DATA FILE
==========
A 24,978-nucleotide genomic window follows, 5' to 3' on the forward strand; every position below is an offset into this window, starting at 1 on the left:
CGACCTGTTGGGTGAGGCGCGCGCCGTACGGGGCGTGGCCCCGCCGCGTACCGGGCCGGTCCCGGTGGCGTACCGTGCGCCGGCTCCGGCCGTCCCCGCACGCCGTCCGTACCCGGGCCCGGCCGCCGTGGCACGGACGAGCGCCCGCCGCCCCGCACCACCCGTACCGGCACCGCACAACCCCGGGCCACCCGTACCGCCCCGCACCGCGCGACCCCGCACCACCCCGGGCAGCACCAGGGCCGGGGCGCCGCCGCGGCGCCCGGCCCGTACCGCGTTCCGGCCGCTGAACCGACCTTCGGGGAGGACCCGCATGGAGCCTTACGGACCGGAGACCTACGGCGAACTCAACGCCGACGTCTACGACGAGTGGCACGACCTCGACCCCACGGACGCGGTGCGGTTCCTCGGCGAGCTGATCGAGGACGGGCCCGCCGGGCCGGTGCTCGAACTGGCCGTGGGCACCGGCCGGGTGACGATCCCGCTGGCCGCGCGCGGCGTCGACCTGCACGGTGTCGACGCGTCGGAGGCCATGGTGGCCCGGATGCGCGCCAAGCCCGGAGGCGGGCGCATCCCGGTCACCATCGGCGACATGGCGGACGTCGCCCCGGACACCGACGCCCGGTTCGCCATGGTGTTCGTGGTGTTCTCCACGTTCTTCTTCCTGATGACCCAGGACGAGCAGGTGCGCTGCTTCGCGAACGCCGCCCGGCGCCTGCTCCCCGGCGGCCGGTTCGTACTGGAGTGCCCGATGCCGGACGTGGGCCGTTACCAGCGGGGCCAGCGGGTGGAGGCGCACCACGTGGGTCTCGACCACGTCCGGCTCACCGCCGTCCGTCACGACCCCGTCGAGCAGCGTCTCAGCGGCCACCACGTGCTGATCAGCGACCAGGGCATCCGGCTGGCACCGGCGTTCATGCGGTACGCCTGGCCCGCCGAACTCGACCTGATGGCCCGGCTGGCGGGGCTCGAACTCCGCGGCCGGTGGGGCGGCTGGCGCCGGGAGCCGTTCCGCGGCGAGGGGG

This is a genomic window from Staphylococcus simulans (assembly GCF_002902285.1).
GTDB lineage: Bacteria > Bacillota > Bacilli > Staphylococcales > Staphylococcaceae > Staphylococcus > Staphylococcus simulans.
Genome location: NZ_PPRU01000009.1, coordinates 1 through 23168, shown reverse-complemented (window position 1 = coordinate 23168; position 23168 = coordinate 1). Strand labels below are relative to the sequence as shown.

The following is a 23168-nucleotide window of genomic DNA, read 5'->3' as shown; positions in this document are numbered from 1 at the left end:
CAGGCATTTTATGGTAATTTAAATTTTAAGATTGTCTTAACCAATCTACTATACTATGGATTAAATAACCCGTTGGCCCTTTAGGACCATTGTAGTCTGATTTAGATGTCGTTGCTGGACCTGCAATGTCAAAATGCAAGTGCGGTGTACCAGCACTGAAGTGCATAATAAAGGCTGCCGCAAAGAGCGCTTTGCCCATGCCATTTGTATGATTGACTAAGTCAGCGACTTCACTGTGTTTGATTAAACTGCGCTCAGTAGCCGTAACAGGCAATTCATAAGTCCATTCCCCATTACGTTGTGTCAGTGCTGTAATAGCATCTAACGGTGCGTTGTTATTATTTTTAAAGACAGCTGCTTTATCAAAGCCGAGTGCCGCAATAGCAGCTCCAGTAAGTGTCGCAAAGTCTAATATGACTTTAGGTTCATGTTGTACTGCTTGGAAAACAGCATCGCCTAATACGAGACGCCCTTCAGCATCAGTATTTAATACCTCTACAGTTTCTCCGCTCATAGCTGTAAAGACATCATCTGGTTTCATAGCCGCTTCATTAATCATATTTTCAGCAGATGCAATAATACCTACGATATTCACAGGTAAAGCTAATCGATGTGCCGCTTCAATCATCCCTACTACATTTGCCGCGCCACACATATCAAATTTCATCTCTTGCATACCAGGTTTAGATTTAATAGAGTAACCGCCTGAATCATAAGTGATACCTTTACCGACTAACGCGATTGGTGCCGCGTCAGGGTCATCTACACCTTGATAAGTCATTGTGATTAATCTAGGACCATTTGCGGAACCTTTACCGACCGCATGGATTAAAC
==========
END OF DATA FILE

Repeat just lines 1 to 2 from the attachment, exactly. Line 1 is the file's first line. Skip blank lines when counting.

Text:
A 24,978-nucleotide genomic window follows, 5' to 3' on the forward strand; every position below is an offset into this window, starting at 1 on the left:
CGACCTGTTGGGTGAGGCGCGCGCCGTACGGGGCGTGGCCCCGCCGCGTACCGGGCCGGTCCCGGTGGCGTACCGTGCGCCGGCTCCGGCCGTCCCCGCACGCCGTCCGTACCCGGGCCCGGCCGCCGTGGCACGGACGAGCGCCCGCCGCCCCGCACCACCCGTACCGGCACCGCACAACCCCGGGCCACCCGTACCGCCCCGCACCGCGCGACCCCGCACCACCCCGGGCAGCACCAGGGCCGGGGCGCCGCCGCGGCGCCCGGCCCGTACCGCGTTCCGGCCGCTGAACCGACCTTCGGGGAGGACCCGCATGGAGCCTTACGGACCGGAGACCTACGGCGAACTCAACGCCGACGTCTACGACGAGTGGCACGACCTCGACCCCACGGACGCGGTGCGGTTCCTCGGCGAGCTGATCGAGGACGGGCCCGCCGGGCCGGTGCTCGAACTGGCCGTGGGCACCGGCCGGGTGACGATCCCGCTGGCCGCGCGCGGCGTCGACCTGCACGGTGTCGACGCGTCGGAGGCCATGGTGGCCCGGATGCGCGCCAAGCCCGGAGGCGGGCGCATCCCGGTCACCATCGGCGACATGGCGGACGTCGCCCCGGACACCGACGCCCGGTTCGCCATGGTGTTCGTGGTGTTCTCCACGTTCTTCTTCCTGATGACCCAGGACGAGCAGGTGCGCTGCTTCGCGAACGCCGCCCGGCGCCTGCTCCCCGGCGGCCGGTTCGTACTGGAGTGCCCGATGCCGGACGTGGGCCGTTACCAGCGGGGCCAGCGGGTGGAGGCGCACCACGTGGGTCTCGACCACGTCCGGCTCACCGCCGTCCGTCACGACCCCGTCGAGCAGCGTCTCAGCGGCCACCACGTGCTGATCAGCGACCAGGGCATCCGGCTGGCACCGGCGTTCATGCGGTACGCCTGGCCCGCCGAACTCGACCTGATGGCCCGGCTGGCGGGGCTCGAACTCCGCGGCCGGTGGGGCGGCTGGCGCCGGGAGCCGTTCCGCGGCGAGGGGG